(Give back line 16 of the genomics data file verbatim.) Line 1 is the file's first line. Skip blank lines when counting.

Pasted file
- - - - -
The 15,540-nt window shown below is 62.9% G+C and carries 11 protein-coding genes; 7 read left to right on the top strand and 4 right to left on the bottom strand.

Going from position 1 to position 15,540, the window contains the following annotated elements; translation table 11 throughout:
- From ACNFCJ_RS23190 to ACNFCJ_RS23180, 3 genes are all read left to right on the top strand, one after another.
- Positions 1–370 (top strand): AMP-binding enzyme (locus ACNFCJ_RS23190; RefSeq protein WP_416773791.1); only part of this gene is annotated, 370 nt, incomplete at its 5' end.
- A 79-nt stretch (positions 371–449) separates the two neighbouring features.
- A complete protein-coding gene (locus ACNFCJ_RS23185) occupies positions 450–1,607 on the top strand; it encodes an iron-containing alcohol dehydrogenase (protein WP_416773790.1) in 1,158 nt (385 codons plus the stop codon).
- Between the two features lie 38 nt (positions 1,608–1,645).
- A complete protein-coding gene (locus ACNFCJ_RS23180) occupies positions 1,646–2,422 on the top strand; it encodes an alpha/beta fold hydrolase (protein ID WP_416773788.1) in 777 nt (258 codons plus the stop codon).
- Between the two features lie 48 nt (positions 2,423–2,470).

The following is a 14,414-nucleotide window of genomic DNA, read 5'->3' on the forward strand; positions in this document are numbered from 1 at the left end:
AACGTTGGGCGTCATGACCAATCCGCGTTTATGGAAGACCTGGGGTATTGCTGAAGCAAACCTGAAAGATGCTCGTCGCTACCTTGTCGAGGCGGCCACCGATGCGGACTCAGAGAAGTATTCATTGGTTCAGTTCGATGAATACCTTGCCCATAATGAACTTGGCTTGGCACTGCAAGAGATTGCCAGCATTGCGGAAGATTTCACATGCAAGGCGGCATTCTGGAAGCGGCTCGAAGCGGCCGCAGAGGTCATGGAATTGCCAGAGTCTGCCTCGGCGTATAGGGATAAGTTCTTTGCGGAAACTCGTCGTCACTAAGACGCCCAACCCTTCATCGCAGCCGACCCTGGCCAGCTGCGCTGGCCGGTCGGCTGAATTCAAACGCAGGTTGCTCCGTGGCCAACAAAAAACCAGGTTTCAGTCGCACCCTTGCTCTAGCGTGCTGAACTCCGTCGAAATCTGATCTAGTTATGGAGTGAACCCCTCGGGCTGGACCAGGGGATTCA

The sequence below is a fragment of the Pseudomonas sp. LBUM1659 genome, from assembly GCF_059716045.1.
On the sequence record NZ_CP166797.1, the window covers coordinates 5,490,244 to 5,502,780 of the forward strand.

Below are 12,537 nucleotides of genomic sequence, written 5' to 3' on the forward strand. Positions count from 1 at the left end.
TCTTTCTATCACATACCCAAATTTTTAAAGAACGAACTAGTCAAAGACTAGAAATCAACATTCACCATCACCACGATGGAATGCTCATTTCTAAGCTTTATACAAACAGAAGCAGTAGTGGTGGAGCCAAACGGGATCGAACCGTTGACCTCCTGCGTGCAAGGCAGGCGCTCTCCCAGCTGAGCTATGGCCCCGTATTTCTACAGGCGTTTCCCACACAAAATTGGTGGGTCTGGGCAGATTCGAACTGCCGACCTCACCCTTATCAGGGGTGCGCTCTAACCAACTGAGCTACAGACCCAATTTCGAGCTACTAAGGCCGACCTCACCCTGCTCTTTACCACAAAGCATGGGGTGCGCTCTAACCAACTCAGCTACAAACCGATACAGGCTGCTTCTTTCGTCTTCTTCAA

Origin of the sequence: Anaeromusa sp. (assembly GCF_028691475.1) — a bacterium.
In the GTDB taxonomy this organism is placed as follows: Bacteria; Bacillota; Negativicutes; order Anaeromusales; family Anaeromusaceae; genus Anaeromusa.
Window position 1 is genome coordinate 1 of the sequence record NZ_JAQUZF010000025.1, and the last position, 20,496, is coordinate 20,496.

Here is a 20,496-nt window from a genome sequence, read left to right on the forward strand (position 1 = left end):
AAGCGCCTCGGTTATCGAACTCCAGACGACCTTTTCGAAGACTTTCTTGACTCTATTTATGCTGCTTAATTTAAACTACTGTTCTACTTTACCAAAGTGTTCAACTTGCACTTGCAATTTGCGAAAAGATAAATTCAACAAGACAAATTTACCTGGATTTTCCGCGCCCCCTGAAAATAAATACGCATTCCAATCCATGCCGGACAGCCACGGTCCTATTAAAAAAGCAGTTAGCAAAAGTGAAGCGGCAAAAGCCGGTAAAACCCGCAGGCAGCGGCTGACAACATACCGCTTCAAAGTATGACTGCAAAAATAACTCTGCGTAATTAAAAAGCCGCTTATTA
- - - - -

Origin of the sequence: Anaeromusa sp. (assembly GCF_028691475.1) — a bacterium.